I call interactions communicative when the participants coordinate their plans of actions consensually, with the agreement reached at any point being evaluated in terms of the intersubjective recognition of validity claims.…Further, I distinguish between communicative and strategic action. Whereas in strategic action one actor seeks to influence the behavior of another by means of the threat of sanctions or the prospect of gratification in order to cause the interaction to continue as the first actor desires, in communicative action one actor seeks rationally to motivate another by relying on [the performative or regulative function of] his speech act.
    The fact that a speaker can rationally motivate a hearer … is due not to the validity of what he says but to the speaker's guarantee that he will, if necessary, make efforts to redeem the claim that the hearer has accepted.… As soon as the hearer accepts the guarantee offered by the speaker, obligations are assumed that have consequences for the interaction, obligations that are contained in the meaning of what was said. In the case of orders and directives, for instance, the obligations to act hold primarily for the hearer, in the case of promises and announcements, they hold for the speaker, in the case of agreements and contracts, they are symmetrical, holding for both parties, and in the case of substantive normative recommendations and warnings, they hold asymmetrically for both parties.
    … Owing to the fact that communication oriented to reaching understanding has a validity basis, a speaker can persuade a hearer to accept a speech-act offer by guaranteeing that he will redeem a criticizable validity claim. In so doing, he creates a binding/bonding effect between speaker and hearer that makes the continuation of their interaction possible. (Habermas, 1990a, p. 58f; similarly 1984, p. 302)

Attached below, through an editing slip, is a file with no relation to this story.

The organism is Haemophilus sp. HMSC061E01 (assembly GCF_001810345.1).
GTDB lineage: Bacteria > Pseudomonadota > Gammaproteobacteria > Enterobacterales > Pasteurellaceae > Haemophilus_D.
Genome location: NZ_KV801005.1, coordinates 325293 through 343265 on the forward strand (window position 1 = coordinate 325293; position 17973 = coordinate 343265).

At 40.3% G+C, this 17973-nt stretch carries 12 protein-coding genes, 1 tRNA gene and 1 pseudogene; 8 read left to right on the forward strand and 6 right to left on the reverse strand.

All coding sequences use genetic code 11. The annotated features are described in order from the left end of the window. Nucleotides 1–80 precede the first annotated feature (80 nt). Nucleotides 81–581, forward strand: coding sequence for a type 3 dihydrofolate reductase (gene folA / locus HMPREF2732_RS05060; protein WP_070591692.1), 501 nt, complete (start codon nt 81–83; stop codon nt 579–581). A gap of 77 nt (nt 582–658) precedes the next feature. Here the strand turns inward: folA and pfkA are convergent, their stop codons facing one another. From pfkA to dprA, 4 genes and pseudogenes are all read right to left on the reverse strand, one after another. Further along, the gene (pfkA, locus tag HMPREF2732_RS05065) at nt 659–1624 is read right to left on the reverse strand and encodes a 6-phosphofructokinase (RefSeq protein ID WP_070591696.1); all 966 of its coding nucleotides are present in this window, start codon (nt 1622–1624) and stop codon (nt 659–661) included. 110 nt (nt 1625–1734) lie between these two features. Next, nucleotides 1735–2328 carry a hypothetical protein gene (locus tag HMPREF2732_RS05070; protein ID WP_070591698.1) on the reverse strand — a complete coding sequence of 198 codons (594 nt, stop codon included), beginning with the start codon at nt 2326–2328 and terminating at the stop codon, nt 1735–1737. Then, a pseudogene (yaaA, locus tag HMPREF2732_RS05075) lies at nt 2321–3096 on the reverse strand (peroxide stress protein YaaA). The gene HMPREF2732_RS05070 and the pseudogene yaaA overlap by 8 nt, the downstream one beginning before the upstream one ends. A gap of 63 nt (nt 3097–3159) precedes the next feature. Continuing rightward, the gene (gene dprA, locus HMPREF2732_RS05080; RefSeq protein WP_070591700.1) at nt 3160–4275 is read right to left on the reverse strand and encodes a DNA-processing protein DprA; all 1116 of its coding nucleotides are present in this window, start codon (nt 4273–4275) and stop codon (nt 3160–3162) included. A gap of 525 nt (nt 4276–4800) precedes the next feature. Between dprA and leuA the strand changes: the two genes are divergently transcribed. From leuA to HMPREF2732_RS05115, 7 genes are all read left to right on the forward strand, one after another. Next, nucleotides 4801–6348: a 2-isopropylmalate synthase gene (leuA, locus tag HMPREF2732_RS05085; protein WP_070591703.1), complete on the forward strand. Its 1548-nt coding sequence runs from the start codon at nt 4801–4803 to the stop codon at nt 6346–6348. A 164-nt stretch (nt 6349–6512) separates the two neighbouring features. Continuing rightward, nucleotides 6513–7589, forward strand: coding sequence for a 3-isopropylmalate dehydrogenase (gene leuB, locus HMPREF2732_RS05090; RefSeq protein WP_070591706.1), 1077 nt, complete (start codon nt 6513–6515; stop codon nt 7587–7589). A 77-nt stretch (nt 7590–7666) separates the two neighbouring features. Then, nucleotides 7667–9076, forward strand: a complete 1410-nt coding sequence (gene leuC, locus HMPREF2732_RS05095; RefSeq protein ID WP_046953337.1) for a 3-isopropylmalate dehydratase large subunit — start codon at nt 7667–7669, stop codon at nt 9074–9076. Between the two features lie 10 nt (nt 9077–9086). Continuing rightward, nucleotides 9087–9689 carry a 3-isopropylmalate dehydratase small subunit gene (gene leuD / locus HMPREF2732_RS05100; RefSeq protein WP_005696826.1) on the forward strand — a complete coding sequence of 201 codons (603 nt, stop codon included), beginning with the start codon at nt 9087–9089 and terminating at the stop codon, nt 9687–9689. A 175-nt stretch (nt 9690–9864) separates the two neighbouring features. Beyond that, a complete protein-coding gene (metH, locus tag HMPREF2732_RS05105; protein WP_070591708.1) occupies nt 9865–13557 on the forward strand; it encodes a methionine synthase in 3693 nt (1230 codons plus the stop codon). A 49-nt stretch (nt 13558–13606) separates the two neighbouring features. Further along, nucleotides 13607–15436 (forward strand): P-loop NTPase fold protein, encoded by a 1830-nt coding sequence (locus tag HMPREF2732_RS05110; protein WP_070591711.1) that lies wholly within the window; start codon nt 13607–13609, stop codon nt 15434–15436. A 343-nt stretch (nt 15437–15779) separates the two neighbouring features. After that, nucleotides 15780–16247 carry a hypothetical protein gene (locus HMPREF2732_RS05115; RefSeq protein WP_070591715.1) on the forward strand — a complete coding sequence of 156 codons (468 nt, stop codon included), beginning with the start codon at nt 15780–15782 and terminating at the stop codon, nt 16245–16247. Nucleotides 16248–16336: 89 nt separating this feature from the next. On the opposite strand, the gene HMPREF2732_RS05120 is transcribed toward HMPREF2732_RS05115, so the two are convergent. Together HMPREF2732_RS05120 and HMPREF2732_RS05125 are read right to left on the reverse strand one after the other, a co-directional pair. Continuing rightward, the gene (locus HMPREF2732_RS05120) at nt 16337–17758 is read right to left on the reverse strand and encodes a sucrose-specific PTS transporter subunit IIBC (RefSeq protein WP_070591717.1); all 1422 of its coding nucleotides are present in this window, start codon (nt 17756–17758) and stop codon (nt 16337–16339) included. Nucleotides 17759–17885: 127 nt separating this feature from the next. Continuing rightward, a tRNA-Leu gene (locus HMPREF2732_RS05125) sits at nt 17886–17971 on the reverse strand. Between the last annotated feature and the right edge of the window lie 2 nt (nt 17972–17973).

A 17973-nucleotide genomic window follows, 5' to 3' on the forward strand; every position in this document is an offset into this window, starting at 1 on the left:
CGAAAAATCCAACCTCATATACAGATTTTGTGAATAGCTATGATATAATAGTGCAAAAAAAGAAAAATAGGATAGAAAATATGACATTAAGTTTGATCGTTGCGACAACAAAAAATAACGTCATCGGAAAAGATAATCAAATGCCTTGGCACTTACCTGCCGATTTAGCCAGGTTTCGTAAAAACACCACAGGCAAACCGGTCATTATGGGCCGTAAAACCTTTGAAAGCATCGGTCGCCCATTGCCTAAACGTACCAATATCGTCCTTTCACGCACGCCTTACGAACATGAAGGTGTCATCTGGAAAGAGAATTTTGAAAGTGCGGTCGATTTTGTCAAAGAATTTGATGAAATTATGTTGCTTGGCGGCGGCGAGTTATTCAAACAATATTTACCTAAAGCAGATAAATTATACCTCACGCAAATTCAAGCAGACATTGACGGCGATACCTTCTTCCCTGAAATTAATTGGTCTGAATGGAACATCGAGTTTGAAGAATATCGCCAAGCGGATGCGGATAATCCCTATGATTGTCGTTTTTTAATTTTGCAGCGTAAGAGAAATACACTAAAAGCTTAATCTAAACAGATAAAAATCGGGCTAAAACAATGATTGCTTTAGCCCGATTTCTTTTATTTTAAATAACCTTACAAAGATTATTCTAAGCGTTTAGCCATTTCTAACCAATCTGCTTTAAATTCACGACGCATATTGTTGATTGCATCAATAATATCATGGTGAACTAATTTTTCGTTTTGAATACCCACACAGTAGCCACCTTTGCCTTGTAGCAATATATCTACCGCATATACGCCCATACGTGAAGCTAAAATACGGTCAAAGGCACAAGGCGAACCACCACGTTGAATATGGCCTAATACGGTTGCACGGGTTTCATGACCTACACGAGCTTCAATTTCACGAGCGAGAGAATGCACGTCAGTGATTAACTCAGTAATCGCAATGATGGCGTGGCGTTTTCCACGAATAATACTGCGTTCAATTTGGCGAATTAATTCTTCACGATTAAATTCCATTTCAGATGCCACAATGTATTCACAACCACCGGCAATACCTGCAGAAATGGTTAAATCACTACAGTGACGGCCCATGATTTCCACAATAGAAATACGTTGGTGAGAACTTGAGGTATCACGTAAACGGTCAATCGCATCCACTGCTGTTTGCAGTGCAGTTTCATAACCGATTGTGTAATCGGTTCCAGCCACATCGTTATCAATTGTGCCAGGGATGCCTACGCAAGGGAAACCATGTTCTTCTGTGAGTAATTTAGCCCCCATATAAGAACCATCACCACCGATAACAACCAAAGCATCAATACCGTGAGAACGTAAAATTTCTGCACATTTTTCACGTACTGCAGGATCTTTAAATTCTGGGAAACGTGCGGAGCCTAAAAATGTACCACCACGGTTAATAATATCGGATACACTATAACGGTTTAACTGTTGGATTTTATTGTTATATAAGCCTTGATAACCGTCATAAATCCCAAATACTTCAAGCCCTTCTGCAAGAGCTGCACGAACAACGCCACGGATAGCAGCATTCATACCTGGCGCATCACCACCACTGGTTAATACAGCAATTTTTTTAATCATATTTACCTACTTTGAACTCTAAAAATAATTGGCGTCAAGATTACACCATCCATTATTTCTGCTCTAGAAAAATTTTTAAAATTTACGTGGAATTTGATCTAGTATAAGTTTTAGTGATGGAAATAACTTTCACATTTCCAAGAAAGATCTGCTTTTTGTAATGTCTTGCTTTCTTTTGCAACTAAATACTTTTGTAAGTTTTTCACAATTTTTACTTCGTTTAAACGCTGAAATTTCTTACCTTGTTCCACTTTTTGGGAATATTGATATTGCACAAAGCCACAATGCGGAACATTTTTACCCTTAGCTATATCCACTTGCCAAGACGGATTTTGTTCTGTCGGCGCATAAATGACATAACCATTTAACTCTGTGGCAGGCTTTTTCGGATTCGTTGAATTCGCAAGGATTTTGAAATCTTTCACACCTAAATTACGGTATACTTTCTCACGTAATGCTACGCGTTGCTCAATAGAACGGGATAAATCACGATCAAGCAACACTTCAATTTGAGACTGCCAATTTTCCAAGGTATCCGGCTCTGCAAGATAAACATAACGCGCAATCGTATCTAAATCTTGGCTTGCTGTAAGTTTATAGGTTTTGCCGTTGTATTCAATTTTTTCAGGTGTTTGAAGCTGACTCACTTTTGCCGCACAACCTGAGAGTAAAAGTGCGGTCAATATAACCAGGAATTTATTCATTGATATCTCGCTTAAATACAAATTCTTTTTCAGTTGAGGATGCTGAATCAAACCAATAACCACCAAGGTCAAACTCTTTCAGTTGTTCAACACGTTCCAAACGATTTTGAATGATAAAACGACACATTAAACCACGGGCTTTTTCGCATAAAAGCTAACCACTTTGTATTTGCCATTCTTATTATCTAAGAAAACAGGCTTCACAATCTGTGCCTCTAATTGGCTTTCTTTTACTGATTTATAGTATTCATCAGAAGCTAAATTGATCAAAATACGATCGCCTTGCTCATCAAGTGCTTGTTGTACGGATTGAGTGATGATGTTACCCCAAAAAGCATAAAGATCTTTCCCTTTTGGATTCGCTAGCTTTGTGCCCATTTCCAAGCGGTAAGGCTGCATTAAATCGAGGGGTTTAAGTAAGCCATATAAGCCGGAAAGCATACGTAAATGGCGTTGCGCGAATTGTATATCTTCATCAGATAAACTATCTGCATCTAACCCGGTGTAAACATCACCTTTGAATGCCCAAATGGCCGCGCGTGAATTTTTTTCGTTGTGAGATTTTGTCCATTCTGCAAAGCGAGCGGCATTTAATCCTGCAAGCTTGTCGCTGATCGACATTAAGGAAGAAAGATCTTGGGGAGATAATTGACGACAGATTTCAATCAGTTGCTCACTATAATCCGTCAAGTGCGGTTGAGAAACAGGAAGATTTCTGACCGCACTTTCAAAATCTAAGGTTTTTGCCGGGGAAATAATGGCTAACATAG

In short, the validity basis of communicative practice resides in a tacit offer by the participants to redeem all validity claims they raise, if asked to do so, by providing convincing grounds or "reasons." Communicative interaction is effective so long, and only so long, as this offer is credible. Successful communicative interaction thus depends on an anticipation of cogent argumentation. In fact, I would add, not only the validity but also the meaning of a moral judgment is difficult to appreciate without grasping a speaker's reasons. "To understand what moral judgments and claims mean, we need to understand how we can argue them." (Ulrich, 2010b, p. 13) Such argumentation need not actually take place so long as the participants can recognize each other's motives and do trust in the readiness of the other participants to redeem their claims explicitly if asked to do so. But implicitly, it is at all times clear that

To say that I ought to do something means that I have good reasons for doing it. (Habermas, 1990a, p. 49)

Rationality and reason-giving are inseparable, in practical-normative questions no less than in theoretical-instrumental or other questions. So, what kind of good reasons might allow us to appreciate and justify normative claims? A previous discussion of Strawson's (1974) analysis of the nature of moral consciousness pointed to the kind of reasons we need: they should help us in reestablishing the sense of unbroken or unimpaired intersubjectivity that has been lost or is at peril whenever normative expectations are violated (cf. Ulrich, 2010b, p. 10f). Unresolved moral issues tend to undermine the tacitly shared validity basis of communicative practice. Unless a shared validity basis can be reestablished, communicative practice risks breaking down.

It follows that communicative ethics depends on a model of argumentation that can remedy a lost or impaired communicative basis. What, then, does cogent argumentation to that end mean? How can a shared validity basis be reestablished in practical discourse once it has been lost? A communicative turn of rational ethics can succeed only to the extent it can answer this sort of question convincingly. The project of communicative ethics thus amounts to the task of "recasting moral theory in the form of an analysis of moral argumentation" (Habermas, 1990a, p. 57) or, slightly more accurately, of reformulating Kant's moral philosophy in the terms of a "special theory of argumentation" (1990a, p. 44). This is where our earlier discussion of Habermas' framework of formal pragmatics comes into play.

Discourse ethics and formal pragmatics